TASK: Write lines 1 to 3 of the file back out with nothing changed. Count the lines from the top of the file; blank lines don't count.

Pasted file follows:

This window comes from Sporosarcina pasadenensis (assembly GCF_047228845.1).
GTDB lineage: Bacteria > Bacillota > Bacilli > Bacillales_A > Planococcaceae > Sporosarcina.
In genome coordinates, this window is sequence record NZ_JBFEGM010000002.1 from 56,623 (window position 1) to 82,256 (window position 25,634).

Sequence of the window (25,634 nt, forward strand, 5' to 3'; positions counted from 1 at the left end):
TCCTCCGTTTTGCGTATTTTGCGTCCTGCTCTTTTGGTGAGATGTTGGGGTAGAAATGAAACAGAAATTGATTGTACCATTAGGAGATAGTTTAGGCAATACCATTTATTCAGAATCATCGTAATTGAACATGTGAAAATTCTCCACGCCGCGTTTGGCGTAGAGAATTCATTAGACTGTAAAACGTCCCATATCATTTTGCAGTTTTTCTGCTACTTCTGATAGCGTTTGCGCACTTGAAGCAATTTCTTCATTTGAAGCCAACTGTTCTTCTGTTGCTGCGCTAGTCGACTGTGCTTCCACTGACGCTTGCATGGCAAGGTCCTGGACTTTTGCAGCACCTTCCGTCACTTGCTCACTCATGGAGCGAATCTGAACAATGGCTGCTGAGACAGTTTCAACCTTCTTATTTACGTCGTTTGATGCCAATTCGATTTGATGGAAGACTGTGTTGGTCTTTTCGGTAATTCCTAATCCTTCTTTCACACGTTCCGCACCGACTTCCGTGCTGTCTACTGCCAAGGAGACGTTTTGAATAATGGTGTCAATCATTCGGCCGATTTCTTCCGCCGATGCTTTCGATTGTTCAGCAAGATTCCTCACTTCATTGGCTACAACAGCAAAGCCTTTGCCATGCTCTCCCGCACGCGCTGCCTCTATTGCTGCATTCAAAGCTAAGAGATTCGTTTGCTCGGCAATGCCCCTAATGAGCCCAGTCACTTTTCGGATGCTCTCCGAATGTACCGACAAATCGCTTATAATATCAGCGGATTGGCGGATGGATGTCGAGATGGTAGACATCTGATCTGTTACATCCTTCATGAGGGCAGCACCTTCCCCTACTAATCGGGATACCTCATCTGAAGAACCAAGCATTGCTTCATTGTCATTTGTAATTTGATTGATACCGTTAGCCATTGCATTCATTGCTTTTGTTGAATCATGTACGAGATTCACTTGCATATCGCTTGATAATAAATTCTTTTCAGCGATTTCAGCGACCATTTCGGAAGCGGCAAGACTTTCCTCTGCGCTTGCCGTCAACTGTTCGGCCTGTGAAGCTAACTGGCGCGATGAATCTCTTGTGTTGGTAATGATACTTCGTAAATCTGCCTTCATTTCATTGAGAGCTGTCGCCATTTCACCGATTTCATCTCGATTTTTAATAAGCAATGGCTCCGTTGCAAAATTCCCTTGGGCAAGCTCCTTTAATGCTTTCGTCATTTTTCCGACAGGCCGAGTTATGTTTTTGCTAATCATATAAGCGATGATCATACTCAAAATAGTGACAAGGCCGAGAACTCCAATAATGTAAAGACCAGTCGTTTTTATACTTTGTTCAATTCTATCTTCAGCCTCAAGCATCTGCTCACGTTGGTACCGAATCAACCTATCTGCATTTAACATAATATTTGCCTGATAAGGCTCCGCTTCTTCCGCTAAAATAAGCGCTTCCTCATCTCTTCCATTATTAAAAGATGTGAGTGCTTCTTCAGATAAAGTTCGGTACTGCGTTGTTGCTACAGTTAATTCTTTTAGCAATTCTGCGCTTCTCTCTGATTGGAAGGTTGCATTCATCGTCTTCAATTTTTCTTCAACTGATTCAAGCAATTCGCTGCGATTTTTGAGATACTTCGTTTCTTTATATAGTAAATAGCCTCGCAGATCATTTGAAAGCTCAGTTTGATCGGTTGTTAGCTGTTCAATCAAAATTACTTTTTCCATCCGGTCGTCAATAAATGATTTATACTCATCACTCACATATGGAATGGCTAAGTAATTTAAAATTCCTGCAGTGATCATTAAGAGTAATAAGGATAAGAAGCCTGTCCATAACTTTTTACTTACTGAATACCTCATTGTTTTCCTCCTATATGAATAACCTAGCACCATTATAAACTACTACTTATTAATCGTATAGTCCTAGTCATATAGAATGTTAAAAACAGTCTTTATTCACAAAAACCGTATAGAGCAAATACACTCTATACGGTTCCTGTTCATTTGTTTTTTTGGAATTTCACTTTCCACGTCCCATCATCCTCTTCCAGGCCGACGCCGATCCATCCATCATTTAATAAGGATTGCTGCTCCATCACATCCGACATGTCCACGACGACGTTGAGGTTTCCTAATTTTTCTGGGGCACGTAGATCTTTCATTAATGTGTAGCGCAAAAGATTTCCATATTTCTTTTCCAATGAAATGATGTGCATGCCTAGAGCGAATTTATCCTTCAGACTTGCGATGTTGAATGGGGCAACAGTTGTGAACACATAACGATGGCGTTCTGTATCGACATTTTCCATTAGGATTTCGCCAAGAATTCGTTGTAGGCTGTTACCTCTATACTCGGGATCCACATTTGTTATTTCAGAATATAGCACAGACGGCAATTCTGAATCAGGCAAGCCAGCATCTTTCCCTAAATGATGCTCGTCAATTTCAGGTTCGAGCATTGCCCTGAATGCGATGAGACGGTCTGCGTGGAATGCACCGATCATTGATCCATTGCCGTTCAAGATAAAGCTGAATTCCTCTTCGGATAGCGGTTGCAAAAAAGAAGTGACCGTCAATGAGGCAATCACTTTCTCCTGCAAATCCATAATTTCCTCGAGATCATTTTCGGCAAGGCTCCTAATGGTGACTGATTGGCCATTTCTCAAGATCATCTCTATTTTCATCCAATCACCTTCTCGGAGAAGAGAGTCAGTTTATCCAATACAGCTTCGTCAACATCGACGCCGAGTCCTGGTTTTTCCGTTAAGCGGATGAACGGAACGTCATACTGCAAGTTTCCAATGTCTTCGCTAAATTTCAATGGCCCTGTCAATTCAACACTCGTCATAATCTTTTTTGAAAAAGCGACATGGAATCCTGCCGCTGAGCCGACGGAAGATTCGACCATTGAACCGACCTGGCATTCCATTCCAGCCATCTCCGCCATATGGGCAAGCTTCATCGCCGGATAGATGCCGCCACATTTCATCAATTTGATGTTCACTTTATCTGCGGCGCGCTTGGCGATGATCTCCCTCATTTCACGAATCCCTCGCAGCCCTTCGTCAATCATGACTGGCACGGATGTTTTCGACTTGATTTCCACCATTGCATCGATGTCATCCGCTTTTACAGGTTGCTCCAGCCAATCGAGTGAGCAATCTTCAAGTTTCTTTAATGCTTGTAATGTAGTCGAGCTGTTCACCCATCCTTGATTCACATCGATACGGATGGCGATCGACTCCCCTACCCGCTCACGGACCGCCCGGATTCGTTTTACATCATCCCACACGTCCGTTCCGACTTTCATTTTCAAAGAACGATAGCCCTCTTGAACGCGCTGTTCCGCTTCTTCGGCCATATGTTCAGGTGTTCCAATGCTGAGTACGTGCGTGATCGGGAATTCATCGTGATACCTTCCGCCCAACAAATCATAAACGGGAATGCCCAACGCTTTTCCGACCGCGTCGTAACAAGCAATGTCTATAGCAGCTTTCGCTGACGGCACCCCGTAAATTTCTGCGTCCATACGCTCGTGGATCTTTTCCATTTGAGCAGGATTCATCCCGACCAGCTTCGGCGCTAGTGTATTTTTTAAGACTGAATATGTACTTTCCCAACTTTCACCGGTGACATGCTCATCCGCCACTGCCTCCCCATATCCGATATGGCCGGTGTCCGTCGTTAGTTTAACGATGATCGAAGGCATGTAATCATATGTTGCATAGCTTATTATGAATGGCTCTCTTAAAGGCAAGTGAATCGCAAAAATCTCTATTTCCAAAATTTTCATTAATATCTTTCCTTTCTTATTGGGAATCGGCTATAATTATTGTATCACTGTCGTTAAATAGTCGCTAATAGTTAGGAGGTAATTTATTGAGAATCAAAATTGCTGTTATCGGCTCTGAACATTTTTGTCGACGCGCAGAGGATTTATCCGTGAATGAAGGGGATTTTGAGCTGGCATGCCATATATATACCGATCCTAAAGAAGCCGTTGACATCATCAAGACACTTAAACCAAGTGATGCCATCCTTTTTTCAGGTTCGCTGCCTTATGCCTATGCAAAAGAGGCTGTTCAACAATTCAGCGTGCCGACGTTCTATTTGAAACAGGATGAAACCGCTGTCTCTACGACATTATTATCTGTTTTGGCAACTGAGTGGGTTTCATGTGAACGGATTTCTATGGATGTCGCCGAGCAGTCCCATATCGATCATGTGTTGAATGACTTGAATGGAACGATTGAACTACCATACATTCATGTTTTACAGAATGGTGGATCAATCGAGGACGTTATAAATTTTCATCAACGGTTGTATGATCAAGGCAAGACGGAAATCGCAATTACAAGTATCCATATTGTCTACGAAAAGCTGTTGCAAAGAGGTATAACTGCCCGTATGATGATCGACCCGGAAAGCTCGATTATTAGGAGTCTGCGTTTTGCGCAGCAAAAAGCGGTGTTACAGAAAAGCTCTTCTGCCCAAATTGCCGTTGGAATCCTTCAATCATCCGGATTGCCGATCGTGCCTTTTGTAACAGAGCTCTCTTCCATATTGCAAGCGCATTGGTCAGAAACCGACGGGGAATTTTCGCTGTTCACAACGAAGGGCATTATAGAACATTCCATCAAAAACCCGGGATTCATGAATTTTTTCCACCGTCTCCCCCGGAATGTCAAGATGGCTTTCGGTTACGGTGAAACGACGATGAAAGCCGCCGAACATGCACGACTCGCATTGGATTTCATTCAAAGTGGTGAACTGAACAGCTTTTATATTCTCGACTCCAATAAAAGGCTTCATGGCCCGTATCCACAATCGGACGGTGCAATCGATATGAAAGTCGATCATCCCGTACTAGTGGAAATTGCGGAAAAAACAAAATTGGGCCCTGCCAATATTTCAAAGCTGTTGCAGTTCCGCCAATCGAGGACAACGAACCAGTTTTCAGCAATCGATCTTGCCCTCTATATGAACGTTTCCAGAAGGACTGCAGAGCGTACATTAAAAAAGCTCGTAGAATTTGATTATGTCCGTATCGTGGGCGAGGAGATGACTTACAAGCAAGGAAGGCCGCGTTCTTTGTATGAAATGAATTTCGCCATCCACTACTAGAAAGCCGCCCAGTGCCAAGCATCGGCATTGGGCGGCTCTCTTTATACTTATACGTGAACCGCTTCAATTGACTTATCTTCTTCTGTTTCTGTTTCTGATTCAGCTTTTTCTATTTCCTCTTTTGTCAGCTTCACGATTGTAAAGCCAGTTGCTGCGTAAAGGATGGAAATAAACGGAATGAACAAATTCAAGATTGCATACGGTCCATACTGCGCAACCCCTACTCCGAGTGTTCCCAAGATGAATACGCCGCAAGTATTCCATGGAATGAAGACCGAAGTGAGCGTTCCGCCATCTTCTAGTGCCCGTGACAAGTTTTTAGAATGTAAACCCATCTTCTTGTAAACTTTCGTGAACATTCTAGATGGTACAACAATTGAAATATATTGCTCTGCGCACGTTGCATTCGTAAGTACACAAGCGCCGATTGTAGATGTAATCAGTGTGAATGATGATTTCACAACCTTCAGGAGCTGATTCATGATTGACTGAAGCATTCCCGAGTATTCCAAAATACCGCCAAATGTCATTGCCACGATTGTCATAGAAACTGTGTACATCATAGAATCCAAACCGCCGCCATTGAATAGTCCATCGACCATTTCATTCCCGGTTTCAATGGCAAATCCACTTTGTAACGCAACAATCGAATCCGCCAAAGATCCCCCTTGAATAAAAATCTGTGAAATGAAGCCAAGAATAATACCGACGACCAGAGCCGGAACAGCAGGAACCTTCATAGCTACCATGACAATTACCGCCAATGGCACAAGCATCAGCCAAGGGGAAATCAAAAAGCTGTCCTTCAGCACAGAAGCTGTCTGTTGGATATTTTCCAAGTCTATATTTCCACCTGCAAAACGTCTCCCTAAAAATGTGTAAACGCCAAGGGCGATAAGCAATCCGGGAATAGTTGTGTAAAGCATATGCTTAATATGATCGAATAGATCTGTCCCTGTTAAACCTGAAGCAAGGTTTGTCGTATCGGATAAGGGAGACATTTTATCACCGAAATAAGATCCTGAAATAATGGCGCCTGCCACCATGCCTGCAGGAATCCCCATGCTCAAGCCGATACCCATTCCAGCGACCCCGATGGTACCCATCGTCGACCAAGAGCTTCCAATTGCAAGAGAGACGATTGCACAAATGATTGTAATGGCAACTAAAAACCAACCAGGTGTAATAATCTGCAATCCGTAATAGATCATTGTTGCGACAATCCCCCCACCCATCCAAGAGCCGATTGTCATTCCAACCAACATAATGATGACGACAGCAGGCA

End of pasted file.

This window comes from Sporosarcina pasadenensis (assembly GCF_047228845.1).
GTDB lineage: Bacteria > Bacillota > Bacilli > Bacillales_A > Planococcaceae > Sporosarcina.
In genome coordinates, this window is sequence record NZ_JBFEGM010000002.1 from 56,623 (window position 1) to 82,256 (window position 25,634).